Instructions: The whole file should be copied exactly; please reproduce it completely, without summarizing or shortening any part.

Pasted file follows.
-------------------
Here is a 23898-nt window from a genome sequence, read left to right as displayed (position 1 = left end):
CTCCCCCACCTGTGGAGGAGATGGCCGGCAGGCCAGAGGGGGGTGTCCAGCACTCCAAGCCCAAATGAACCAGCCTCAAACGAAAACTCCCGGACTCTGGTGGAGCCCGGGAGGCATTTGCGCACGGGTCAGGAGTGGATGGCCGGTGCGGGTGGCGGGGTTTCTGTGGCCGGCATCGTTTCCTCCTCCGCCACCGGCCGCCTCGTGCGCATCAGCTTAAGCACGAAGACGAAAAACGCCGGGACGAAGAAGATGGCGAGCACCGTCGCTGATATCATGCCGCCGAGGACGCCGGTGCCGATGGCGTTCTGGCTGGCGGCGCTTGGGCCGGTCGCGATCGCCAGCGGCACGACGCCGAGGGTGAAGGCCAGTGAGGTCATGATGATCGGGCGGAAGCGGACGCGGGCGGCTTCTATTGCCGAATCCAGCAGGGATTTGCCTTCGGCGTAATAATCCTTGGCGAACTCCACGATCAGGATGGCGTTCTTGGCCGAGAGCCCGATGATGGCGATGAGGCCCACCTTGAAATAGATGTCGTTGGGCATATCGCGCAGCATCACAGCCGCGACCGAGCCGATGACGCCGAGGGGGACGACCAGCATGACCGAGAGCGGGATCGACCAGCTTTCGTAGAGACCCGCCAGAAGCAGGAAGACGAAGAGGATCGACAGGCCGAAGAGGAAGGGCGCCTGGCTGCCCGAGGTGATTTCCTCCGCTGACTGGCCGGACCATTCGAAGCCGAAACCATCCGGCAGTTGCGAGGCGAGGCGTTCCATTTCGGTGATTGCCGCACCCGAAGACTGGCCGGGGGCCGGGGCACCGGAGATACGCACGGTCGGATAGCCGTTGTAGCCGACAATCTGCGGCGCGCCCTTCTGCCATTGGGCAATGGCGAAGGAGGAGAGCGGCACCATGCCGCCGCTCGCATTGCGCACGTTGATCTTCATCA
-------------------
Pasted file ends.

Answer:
Here is a 23898-nt window from a genome sequence, read left to right as displayed (position 1 = left end):
CTCCCCCACCTGTGGAGGAGATGGCCGGCAGGCCAGAGGGGGGTGTCCAGCACTCCAAGCCCAAATGAACCAGCCTCAAACGAAAACTCCCGGACTCTGGTGGAGCCCGGGAGGCATTTGCGCACGGGTCAGGAGTGGATGGCCGGTGCGGGTGGCGGGGTTTCTGTGGCCGGCATCGTTTCCTCCTCCGCCACCGGCCGCCTCGTGCGCATCAGCTTAAGCACGAAGACGAAAAACGCCGGGACGAAGAAGATGGCGAGCACCGTCGCTGATATCATGCCGCCGAGGACGCCGGTGCCGATGGCGTTCTGGCTGGCGGCGCTTGGGCCGGTCGCGATCGCCAGCGGCACGACGCCGAGGGTGAAGGCCAGTGAGGTCATGATGATCGGGCGGAAGCGGACGCGGGCGGCTTCTATTGCCGAATCCAGCAGGGATTTGCCTTCGGCGTAATAATCCTTGGCGAACTCCACGATCAGGATGGCGTTCTTGGCCGAGAGCCCGATGATGGCGATGAGGCCCACCTTGAAATAGATGTCGTTGGGCATATCGCGCAGCATCACAGCCGCGACCGAGCCGATGACGCCGAGGGGGACGACCAGCATGACCGAGAGCGGGATCGACCAGCTTTCGTAGAGACCCGCCAGAAGCAGGAAGACGAAGAGGATCGACAGGCCGAAGAGGAAGGGCGCCTGGCTGCCCGAGGTGATTTCCTCCGCTGACTGGCCGGACCATTCGAAGCCGAAACCATCCGGCAGTTGCGAGGCGAGGCGTTCCATTTCGGTGATTGCCGCACCCGAAGACTGGCCGGGGGCCGGGGCACCGGAGATACGCACGGTCGGATAGCCGTTGTAGCCGACAATCTGCGGCGCGCCCTTCTGCCATTGGGCAATGGCGAAGGAGGAGAGCGGCACCATGCCGCCGCTCGCATTGCGCACGTTGATCTTCATCA